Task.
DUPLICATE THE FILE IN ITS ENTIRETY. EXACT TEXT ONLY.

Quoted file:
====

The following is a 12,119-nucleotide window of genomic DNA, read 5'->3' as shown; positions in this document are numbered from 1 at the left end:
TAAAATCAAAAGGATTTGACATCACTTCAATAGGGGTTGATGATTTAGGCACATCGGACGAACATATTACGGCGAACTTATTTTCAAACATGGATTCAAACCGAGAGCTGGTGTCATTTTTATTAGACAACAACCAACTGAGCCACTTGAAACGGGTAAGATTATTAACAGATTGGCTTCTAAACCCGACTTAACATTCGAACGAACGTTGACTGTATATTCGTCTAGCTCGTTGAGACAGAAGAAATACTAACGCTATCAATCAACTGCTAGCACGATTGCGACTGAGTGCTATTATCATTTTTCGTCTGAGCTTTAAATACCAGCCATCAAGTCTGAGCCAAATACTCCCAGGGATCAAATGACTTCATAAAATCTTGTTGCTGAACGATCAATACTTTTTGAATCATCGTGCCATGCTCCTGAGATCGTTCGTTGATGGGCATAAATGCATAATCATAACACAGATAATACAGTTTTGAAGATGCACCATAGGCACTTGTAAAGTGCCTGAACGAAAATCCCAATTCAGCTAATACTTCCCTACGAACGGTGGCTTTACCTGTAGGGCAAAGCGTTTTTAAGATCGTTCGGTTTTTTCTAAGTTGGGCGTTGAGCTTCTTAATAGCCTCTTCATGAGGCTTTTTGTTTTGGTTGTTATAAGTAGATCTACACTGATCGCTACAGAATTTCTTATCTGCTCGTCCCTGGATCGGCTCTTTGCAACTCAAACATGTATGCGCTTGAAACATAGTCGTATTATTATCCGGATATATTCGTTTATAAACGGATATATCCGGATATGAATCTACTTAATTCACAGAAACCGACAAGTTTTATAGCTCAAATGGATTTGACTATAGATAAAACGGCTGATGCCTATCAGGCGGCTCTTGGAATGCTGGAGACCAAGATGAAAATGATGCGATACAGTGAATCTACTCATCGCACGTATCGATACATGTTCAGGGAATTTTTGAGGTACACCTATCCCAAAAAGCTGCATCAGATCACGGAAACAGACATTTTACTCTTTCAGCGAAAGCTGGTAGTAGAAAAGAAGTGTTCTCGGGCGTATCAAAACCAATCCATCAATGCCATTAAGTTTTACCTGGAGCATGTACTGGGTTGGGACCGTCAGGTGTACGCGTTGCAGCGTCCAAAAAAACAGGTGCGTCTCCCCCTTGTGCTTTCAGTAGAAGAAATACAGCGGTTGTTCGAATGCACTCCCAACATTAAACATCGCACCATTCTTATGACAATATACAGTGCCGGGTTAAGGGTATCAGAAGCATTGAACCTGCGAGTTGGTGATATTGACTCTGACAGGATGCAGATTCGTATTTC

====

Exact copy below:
The following is a 12,119-nucleotide window of genomic DNA, read 5'->3' as shown; positions in this document are numbered from 1 at the left end:
TAAAATCAAAAGGATTTGACATCACTTCAATAGGGGTTGATGATTTAGGCACATCGGACGAACATATTACGGCGAACTTATTTTCAAACATGGATTCAAACCGAGAGCTGGTGTCATTTTTATTAGACAACAACCAACTGAGCCACTTGAAACGGGTAAGATTATTAACAGATTGGCTTCTAAACCCGACTTAACATTCGAACGAACGTTGACTGTATATTCGTCTAGCTCGTTGAGACAGAAGAAATACTAACGCTATCAATCAACTGCTAGCACGATTGCGACTGAGTGCTATTATCATTTTTCGTCTGAGCTTTAAATACCAGCCATCAAGTCTGAGCCAAATACTCCCAGGGATCAAATGACTTCATAAAATCTTGTTGCTGAACGATCAATACTTTTTGAATCATCGTGCCATGCTCCTGAGATCGTTCGTTGATGGGCATAAATGCATAATCATAACACAGATAATACAGTTTTGAAGATGCACCATAGGCACTTGTAAAGTGCCTGAACGAAAATCCCAATTCAGCTAATACTTCCCTACGAACGGTGGCTTTACCTGTAGGGCAAAGCGTTTTTAAGATCGTTCGGTTTTTTCTAAGTTGGGCGTTGAGCTTCTTAATAGCCTCTTCATGAGGCTTTTTGTTTTGGTTGTTATAAGTAGATCTACACTGATCGCTACAGAATTTCTTATCTGCTCGTCCCTGGATCGGCTCTTTGCAACTCAAACATGTATGCGCTTGAAACATAGTCGTATTATTATCCGGATATATTCGTTTATAAACGGATATATCCGGATATGAATCTACTTAATTCACAGAAACCGACAAGTTTTATAGCTCAAATGGATTTGACTATAGATAAAACGGCTGATGCCTATCAGGCGGCTCTTGGAATGCTGGAGACCAAGATGAAAATGATGCGATACAGTGAATCTACTCATCGCACGTATCGATACATGTTCAGGGAATTTTTGAGGTACACCTATCCCAAAAAGCTGCATCAGATCACGGAAACAGACATTTTACTCTTTCAGCGAAAGCTGGTAGTAGAAAAGAAGTGTTCTCGGGCGTATCAAAACCAATCCATCAATGCCATTAAGTTTTACCTGGAGCATGTACTGGGTTGGGACCGTCAGGTGTACGCGTTGCAGCGTCCAAAAAAACAGGTGCGTCTCCCCCTTGTGCTTTCAGTAGAAGAAATACAGCGGTTGTTCGAATGCACTCCCAACATTAAACATCGCACCATTCTTATGACAATATACAGTGCCGGGTTAAGGGTATCAGAAGCATTGAACCTGCGAGTTGGTGATATTGACTCTGACAGGATGCAGATTCGTATTTC